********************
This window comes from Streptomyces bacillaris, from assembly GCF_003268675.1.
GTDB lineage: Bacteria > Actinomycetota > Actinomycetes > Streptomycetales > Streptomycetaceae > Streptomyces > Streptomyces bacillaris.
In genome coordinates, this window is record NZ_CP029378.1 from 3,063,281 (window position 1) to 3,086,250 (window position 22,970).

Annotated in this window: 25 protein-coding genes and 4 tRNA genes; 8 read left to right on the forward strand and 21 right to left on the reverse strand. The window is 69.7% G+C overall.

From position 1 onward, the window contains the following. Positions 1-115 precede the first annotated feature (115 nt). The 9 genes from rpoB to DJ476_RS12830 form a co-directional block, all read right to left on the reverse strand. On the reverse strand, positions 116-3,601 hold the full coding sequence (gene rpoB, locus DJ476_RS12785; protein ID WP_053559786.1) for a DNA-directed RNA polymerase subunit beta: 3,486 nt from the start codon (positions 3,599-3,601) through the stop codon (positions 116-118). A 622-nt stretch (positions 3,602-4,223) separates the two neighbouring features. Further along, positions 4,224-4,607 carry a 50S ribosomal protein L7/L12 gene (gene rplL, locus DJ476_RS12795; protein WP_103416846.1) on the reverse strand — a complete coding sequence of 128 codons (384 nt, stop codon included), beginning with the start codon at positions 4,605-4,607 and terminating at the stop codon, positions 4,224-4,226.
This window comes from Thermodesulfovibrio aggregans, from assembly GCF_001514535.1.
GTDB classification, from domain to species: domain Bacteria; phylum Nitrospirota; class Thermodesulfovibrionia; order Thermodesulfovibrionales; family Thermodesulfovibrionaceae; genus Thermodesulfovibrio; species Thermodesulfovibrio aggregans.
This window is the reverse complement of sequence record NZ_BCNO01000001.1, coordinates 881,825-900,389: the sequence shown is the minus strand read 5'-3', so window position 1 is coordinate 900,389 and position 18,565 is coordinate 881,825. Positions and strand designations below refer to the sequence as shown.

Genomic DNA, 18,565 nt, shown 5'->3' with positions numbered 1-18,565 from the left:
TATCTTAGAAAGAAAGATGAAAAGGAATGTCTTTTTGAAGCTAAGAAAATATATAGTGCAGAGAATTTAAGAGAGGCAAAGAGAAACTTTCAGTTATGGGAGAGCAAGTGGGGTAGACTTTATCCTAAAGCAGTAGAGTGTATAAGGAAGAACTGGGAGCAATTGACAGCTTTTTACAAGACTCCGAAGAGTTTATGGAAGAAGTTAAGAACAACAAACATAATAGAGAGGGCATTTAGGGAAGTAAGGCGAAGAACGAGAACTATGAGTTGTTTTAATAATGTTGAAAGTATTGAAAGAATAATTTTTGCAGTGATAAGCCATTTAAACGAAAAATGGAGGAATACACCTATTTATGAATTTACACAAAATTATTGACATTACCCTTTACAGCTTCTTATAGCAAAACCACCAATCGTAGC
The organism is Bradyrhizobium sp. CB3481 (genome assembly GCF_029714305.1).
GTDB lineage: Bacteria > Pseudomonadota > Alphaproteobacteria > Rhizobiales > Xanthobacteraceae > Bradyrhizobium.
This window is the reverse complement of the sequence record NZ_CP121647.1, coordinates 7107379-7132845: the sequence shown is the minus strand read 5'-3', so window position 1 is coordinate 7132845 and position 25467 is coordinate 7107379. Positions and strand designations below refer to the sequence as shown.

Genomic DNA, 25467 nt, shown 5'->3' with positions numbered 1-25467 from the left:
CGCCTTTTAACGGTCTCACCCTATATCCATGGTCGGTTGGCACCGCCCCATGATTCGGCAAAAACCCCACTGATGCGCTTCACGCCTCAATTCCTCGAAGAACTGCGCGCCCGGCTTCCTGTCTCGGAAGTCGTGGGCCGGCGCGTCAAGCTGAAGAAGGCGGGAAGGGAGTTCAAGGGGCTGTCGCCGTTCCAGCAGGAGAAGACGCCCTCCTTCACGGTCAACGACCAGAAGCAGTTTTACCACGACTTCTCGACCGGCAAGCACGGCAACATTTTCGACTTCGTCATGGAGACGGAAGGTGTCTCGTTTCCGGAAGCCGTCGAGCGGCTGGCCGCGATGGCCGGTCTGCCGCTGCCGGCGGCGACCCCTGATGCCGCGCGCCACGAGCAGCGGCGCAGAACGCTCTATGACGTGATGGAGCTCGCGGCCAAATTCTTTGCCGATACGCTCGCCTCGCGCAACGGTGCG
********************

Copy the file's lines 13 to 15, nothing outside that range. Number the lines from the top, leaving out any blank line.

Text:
This window is the reverse complement of the sequence record NZ_CP121647.1, coordinates 7107379-7132845: the sequence shown is the minus strand read 5'-3', so window position 1 is coordinate 7132845 and position 25467 is coordinate 7107379. Positions and strand designations below refer to the sequence as shown.

Genomic DNA, 25467 nt, shown 5'->3' with positions numbered 1-25467 from the left:
CGCCTTTTAACGGTCTCACCCTATATCCATGGTCGGTTGGCACCGCCCCATGATTCGGCAAAAACCCCACTGATGCGCTTCACGCCTCAATTCCTCGAAGAACTGCGCGCCCGGCTTCCTGTCTCGGAAGTCGTGGGCCGGCGCGTCAAGCTGAAGAAGGCGGGAAGGGAGTTCAAGGGGCTGTCGCCGTTCCAGCAGGAGAAGACGCCCTCCTTCACGGTCAACGACCAGAAGCAGTTTTACCACGACTTCTCGACCGGCAAGCACGGCAACATTTTCGACTTCGTCATGGAGACGGAAGGTGTCTCGTTTCCGGAAGCCGTCGAGCGGCTGGCCGCGATGGCCGGTCTGCCGCTGCCGGCGGCGACCCCTGATGCCGCGCGCCACGAGCAGCGGCGCAGAACGCTCTATGACGTGATGGAGCTCGCGGCCAAATTCTTTGCCGATACGCTCGCCTCGCGCAACGGTGCG